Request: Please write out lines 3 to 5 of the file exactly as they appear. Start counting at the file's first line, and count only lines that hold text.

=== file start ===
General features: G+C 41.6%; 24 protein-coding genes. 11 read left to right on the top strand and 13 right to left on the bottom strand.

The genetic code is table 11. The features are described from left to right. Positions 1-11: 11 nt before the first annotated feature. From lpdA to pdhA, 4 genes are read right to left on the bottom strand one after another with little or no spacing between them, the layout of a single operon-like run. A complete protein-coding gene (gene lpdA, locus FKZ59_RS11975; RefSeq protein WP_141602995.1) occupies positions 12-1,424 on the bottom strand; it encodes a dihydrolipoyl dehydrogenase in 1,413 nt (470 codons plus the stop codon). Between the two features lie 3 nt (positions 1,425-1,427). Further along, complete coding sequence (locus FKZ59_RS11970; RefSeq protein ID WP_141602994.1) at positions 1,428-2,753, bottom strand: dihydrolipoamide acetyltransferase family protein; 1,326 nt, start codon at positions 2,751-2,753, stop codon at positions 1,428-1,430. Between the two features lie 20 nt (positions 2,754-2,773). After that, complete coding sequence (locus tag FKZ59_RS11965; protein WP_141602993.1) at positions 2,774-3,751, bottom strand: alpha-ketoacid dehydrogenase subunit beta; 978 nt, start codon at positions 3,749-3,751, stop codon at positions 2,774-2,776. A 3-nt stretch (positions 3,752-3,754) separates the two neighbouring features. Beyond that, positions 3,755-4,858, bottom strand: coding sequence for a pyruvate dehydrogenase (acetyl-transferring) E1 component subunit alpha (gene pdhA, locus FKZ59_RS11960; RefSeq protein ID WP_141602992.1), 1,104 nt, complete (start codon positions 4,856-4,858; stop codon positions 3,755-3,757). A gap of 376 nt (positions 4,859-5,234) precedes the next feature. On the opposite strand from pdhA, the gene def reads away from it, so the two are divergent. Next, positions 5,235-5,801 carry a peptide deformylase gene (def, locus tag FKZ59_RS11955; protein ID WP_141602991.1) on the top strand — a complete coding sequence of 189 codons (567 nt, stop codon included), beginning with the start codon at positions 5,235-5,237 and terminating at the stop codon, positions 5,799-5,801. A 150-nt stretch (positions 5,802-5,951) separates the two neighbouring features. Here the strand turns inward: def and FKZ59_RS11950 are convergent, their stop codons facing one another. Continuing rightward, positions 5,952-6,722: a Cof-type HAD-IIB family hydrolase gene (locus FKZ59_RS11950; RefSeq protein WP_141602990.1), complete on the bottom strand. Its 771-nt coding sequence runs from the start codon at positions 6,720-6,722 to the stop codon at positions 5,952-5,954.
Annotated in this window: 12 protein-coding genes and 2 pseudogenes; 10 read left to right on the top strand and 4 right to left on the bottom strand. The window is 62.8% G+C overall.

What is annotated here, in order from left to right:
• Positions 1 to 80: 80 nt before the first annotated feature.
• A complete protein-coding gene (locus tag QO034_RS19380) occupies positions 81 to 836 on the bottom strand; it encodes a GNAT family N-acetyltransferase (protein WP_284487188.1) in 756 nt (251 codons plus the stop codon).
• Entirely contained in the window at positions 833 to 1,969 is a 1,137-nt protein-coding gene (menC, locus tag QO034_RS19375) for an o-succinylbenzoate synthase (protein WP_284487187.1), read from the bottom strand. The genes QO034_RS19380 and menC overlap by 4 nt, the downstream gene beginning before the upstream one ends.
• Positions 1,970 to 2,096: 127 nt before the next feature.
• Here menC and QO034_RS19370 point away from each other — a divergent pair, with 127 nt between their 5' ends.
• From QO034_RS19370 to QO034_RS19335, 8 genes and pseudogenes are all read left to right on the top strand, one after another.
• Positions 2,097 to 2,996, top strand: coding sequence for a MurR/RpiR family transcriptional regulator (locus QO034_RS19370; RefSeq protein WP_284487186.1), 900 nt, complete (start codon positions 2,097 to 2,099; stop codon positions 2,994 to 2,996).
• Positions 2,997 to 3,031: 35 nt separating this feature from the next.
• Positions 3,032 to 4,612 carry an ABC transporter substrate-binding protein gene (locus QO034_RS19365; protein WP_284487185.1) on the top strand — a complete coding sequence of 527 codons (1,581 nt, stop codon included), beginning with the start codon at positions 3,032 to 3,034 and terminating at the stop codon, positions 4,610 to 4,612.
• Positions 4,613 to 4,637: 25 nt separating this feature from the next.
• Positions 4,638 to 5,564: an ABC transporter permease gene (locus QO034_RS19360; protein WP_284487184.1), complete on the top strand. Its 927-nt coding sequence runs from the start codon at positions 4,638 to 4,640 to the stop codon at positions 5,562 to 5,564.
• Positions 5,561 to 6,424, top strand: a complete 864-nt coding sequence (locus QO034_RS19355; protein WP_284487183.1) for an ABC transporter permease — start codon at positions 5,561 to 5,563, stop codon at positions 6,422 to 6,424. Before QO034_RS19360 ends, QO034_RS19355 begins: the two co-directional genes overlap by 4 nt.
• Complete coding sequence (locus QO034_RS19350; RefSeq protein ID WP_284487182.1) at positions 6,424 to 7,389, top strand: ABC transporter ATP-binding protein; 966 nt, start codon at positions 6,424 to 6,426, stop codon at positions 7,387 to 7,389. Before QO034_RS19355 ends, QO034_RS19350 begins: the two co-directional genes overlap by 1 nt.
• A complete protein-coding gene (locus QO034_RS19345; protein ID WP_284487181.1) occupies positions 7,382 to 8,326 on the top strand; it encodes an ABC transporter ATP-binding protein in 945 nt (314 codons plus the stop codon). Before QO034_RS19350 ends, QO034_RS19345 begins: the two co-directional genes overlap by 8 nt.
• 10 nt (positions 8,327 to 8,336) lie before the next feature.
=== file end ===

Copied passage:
Annotated in this window: 12 protein-coding genes and 2 pseudogenes; 10 read left to right on the top strand and 4 right to left on the bottom strand. The window is 62.8% G+C overall.

What is annotated here, in order from left to right:
• Positions 1 to 80: 80 nt before the first annotated feature.